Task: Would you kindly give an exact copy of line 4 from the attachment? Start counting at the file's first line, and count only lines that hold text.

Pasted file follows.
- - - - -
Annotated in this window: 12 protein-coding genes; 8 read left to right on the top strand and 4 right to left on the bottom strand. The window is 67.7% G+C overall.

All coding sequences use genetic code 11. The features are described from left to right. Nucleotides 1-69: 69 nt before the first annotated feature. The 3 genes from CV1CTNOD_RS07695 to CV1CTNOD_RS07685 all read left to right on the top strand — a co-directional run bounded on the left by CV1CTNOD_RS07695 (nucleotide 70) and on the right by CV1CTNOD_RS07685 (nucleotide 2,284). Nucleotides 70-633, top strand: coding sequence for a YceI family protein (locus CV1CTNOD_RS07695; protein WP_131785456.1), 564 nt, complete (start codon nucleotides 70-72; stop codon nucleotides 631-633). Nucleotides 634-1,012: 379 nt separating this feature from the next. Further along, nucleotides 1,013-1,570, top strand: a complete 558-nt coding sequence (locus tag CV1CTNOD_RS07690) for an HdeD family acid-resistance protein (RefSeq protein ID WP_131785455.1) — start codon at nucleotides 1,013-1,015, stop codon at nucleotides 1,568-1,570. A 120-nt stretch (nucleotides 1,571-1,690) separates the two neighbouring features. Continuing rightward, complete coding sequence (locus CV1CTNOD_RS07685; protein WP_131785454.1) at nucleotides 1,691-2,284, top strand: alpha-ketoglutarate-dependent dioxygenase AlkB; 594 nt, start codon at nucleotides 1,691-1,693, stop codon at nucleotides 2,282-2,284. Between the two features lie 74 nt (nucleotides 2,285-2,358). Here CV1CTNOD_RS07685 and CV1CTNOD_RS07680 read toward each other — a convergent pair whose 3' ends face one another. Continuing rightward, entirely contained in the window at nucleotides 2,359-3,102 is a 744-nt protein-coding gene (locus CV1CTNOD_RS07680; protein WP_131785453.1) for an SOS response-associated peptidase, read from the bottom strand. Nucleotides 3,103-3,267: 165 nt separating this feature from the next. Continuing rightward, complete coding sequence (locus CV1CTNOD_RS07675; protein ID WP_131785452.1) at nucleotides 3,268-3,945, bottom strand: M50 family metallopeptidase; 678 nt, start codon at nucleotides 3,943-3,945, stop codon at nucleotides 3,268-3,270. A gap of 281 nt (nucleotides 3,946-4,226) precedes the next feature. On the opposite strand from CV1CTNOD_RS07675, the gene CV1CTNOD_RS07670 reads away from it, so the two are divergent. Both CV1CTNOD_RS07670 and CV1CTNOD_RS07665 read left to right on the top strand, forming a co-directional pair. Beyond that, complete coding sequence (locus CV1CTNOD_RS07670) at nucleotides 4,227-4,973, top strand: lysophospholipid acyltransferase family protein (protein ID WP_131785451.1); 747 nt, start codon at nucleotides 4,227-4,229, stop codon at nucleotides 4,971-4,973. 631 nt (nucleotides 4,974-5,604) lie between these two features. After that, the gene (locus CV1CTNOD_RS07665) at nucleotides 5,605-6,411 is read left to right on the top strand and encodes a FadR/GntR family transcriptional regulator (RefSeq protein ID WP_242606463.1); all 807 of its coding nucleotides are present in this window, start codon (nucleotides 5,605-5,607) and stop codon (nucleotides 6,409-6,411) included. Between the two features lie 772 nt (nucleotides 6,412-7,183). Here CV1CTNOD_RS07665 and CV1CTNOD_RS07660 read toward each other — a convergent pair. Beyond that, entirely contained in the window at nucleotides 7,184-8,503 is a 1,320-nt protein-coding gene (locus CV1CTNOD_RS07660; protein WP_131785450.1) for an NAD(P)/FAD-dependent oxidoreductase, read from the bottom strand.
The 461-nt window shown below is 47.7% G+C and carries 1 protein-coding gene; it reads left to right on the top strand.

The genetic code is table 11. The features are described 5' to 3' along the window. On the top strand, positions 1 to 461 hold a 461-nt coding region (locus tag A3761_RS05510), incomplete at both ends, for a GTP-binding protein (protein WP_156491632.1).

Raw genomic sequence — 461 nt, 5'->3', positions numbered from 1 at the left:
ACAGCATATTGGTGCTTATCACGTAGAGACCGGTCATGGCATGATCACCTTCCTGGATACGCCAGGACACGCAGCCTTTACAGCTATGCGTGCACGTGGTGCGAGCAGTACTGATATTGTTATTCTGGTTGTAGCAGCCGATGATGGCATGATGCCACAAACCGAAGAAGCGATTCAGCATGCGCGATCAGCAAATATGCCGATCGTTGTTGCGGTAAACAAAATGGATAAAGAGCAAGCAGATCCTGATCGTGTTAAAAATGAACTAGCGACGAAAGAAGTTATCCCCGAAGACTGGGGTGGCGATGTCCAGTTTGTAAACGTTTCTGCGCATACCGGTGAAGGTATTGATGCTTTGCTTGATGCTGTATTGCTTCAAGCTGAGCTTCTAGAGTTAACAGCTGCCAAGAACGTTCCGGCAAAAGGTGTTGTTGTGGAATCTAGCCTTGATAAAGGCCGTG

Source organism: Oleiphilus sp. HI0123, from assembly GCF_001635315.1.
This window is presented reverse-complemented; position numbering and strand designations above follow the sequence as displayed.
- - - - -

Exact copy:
The genetic code is table 11. The features are described 5' to 3' along the window. On the top strand, positions 1 to 461 hold a 461-nt coding region (locus tag A3761_RS05510), incomplete at both ends, for a GTP-binding protein (protein WP_156491632.1).